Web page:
Lastly, and as an exception, the snapshot below is from a 2006 paper by Bill Roush (amphidinolide E), which again shows that there is no real consistency to the chemical notation – those dashed bonds are fairly unique to his style. If I get the opportunity, I’ll ask why the journals don’t enforce their standards. BTW, the actual standards are described by IUPAC in their Gold Book. Not a riveting read, but if you’re ever unsure…

Lastly (and with some slight smugness), I’ll admit to being impressed with seeing my particular ChemDraw settings used in journals/presentations. I designed them to be just a little clearer than the ACS standard settings. To make things easier, I’ve recently put the ChemDraw stylesheet on-line – you can download them here.

If you’re still wondering what the hell I was going on about… do not adjust your set… normal service will resume forthwith…

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39 Comments

  • Malcolm says:

    I did a publication in carbohydrates and the reviewer was very picky about representation (wedged etc.). I find those non-wedged bonds like Danishefsky confusing because sometimes people use them to highlight bonds rather than show stereochem. what is with that?
    However, I prefer danishefsky’s representation. I was appalled that Corey’s wasn’t slammed for using huge, bold structures with big writing. It looks like a kid did the chemdraw. The whole thing (except the chemistry) was sloppy, pasting structures also in such a way that they expand beyond the margins. Therefore, when you print, much of the structure is missing. I have noticed this in a lot of JACS ASAP lately (Grubbs/Stoltz tot syn comes to mind) and it needs to be addressed. I have spent time trying to figure out mechanisms when the reason I was confused is that the whole stucture did not print!

  • Hap says:

    1) I think Prof. Corey has used the same ChemDraw settings for at least 20 years – the structures look similar to those in Logic of Chemical Synthesis and pretty much every paper his group has published in the last 15(?) years. Stoltz probably got the settings from Prof. Corey. I get tired of them but they are at least clear.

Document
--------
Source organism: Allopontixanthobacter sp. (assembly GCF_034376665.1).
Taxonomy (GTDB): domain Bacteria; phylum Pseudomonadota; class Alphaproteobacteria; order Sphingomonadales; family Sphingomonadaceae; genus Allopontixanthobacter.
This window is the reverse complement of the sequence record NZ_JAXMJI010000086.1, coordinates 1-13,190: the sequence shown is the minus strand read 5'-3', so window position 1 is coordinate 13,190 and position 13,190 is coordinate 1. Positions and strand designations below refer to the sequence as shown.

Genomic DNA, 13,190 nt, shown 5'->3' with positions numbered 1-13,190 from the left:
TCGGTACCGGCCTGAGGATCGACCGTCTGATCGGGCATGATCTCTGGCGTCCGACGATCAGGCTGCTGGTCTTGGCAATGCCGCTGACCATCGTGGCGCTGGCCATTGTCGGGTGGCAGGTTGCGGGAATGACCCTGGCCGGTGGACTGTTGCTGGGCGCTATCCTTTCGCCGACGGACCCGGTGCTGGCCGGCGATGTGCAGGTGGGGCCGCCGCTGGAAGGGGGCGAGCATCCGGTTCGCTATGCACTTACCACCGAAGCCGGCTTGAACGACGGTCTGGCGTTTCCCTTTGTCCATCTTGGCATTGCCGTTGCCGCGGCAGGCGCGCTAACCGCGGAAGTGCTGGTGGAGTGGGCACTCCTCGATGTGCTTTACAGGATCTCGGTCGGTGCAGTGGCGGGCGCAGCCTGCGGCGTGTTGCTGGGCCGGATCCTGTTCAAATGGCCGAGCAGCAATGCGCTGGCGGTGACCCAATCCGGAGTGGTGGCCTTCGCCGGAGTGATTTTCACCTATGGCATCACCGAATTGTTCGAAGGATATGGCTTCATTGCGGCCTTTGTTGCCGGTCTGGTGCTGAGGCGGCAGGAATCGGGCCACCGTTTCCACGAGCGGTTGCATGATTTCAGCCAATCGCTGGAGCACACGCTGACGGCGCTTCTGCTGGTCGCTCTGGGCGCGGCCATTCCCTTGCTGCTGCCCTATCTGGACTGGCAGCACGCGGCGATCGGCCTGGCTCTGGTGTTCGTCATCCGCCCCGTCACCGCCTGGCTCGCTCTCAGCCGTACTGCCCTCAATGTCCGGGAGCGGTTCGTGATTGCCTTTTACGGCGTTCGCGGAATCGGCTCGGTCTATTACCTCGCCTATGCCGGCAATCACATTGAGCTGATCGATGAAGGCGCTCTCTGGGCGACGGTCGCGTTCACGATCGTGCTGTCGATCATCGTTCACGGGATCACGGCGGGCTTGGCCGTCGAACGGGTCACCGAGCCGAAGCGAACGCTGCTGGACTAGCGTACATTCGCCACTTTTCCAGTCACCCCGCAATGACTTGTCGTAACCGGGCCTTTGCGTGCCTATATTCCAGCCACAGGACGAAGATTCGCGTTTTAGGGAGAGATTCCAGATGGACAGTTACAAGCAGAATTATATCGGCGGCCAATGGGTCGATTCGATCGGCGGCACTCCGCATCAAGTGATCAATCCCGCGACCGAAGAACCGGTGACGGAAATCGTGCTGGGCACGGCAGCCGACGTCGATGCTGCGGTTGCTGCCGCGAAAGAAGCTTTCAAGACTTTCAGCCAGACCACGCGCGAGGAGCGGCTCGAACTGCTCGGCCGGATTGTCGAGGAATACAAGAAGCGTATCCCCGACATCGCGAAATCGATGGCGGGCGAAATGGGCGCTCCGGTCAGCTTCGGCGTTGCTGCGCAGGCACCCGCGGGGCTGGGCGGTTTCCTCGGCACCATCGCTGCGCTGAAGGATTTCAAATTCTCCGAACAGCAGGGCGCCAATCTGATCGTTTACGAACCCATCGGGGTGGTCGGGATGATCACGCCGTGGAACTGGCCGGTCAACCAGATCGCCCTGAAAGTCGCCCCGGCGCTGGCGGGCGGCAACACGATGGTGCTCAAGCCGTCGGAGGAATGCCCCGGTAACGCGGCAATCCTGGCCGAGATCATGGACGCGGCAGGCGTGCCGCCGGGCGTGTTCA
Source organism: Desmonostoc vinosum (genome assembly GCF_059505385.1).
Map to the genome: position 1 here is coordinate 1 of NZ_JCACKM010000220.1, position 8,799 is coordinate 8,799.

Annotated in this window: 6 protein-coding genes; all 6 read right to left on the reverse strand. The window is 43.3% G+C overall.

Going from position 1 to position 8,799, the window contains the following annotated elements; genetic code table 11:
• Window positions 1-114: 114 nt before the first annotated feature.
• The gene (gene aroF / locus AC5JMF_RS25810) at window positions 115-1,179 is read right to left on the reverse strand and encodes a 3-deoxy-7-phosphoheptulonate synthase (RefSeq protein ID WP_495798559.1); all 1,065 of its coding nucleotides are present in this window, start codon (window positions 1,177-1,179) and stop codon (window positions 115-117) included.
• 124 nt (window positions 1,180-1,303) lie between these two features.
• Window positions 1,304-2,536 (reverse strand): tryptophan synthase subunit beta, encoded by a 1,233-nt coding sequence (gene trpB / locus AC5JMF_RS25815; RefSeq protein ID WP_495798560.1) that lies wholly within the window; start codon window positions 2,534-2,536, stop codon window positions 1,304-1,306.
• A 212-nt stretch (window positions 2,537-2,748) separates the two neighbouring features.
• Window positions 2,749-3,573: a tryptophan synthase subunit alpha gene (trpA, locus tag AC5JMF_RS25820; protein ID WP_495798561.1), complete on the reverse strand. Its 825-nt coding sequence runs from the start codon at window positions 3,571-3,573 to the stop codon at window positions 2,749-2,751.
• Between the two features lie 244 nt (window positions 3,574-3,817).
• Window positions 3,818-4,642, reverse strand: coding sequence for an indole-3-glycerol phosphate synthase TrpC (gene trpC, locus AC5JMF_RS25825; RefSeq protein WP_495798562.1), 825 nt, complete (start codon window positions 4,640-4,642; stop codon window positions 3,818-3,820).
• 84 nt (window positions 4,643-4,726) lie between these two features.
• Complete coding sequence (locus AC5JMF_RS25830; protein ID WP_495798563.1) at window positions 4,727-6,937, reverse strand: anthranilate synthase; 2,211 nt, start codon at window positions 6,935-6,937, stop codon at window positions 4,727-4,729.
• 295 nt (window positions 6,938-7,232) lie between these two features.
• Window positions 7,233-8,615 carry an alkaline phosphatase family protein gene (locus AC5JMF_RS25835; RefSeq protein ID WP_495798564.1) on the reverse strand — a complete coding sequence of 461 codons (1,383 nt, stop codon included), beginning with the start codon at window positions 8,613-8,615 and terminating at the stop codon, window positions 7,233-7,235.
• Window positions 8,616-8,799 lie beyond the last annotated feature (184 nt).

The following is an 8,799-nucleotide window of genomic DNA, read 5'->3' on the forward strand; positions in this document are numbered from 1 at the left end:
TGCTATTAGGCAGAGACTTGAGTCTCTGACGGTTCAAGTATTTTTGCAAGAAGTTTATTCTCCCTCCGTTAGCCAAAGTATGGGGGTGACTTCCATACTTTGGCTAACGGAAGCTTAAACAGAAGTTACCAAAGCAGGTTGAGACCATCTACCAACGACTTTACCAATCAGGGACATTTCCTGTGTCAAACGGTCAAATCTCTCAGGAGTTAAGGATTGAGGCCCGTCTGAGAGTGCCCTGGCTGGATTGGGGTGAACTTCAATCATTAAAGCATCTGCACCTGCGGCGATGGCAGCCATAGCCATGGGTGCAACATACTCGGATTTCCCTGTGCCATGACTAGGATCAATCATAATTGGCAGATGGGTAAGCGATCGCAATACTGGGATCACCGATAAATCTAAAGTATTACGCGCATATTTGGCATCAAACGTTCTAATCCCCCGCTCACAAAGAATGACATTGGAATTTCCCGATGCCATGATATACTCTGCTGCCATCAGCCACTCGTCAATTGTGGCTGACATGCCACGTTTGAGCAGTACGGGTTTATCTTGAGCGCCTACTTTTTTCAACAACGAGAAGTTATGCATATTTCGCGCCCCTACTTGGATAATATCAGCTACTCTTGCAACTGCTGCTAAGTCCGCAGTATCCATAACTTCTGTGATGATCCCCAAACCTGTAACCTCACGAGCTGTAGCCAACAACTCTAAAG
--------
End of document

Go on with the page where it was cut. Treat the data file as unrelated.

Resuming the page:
2) I don’t really like the solid dot/no dot for beta/alpha-oriented protons at ring junctions – no dot can mean unknown stereo. If the space is too small to fit the proton in a drawing, than the squiggly bonded H will also be difficult to fit, but the stereo is useful to know. Somoetimes people will draw steroids in which all of the stereo at protonated fusions is omitted, figuring that the stereo can be assumed; I don’t really like that, either.

    3) I guess I don’t mind Roush’s wedged/dashed stereo structures, but they may be confusing if the structures are reduced in size (is that a badly printed single bond or actual stereo?). The horizontally dashed wedge bonds are unambiguous, while the dashed bonds could be used to mark a connection in certain cases. They shouldn’t be used for disconnections, ever.

  • Pete says:

    I like it when the structures, especially the more extravagant ones, are drawn three dimensionally, as the grad student/post doc/PI seems it…Phil Baran gave a talk here not too long ago (2.5 yrs ago) and one of his slides was an actual image from his grad students (I believe Richter’s) notebook of welwitindolinone drawn three dimensionally. If thats how he is perceiving the molecule and the transformations being used to make it, then isn’t that what we should see in the paper?

  • GYA says: